With the new year here, optimistic runners look forward to what 2011 will bring. Like other people in society, runners set goals each year. But we always must remember the adage, “There is a difference in optimism and realism.”
You might be optimistic enough to believe that it is your fate to win the famous Boston Marathon, which occurs annually on the third Monday of April. Masses watch this event that takes place on Patriots Day.
If you cannot run a mile in less than five minutes on a flat track, your goal perhaps should be simply to qualify. The champion normally averages in the 4:50 range for the 26.2-mile jaunt over hill and dale.
Do not feel badly if you as a well-conditioned athlete fall short of an all-out five-minute mile. Even the best female runners from this area never have eclipsed that 1-mile time.
Boston’s qualifiers are accepted through times by age groups.
Since most serious distance runners compete year-round, there is no “true season.” Most would do well to scan the schedule for the next 12 months and decide on which races to train for peaking and those to simply “run through.”
With a dozen or so age divisions for males and females at most reputable races, there is a “fighting chance” for most participants to score. If not to win, to possibly place.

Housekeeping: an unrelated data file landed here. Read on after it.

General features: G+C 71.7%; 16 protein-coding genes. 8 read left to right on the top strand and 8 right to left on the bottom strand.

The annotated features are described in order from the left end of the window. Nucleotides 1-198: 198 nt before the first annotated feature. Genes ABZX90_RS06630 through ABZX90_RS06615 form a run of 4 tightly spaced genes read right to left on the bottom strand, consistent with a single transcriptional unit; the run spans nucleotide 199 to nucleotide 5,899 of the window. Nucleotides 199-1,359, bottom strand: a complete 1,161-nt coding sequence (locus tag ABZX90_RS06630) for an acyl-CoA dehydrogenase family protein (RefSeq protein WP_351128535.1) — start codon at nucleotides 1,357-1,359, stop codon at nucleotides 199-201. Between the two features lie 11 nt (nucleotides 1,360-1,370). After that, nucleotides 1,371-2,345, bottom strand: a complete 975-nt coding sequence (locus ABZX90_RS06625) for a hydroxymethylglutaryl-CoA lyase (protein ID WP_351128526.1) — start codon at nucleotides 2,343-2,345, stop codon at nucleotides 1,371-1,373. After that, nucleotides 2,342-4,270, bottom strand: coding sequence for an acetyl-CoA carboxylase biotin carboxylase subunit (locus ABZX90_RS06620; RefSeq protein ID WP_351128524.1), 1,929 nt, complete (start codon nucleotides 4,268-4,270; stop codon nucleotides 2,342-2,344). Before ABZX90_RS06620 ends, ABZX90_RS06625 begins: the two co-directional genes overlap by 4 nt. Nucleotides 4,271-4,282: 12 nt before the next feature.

If you fall short there, take pride in your own personal being. Set your own time goal.
If you are a novice, finish that first 5-kilometer race. After the 3.1-mile run, aim to complete a 10K, and later maybe a 10-miler or half marathon.
Take pride that you are getting fit. Keep regular tabs on your weight.
To provide motivation, Carpet Capital Running Club’s annual banquet as usual will honor various age group placers from designated races last year. The event is set for 6 p.m. Jan. 22 at the Engine Room restaurant in Dalton.
For a second straight year, CCRC will honor the all-area high school cross country teams as selected recently by The Daily Citizen. Dalton sophomore Bekah Houston and Northwest Whitfield junior Jordan Jones were picked as Runners of the Year.
Let’s trust that the weather will be better this time. Last year, inclement weather in latter January forced a month’s postponement until latter February. Despite the delay, a record number of some 100 people turned out.
For perhaps the first time, Chattanooga Track Club is having its annual banquet at the same time. As a member going back to the 1970s, I have attended most of its year-end functions.
With prime allegiance to the local front, there will be an AWOL to the Volunteer State this year. Even Superman could not make both of these wonderful events at the same time.
Nevertheless, the next big race for many area runners will come Feb. 26 in Chattanooga at the annual Scenic City Half Marathon, set for 8 a.m. Activity starts and finishes at Finley Stadium.
Since longer Chattanooga races have been known to close out early, do not dawdle. Register soon through sceniccityhalfmarathon.com.
Let’s pray for a better start than 2010. Runners were all primed and ready for the 8 a.m. 13.1-mile race in sub-freezing 25-degree weather last year, but unfortunately, the computer system malfunctioned. As runners patiently (in most cases) waited, they finally received clearance 30 minutes later.
Despite such inconvenience to the frigid runners, the event raised more than $18,000 for Chattanooga charities, including Special Olympics.
Doug Hawley, a competitive distance runner for more than 50 years, can be contacted at Dhawley@optilink.us.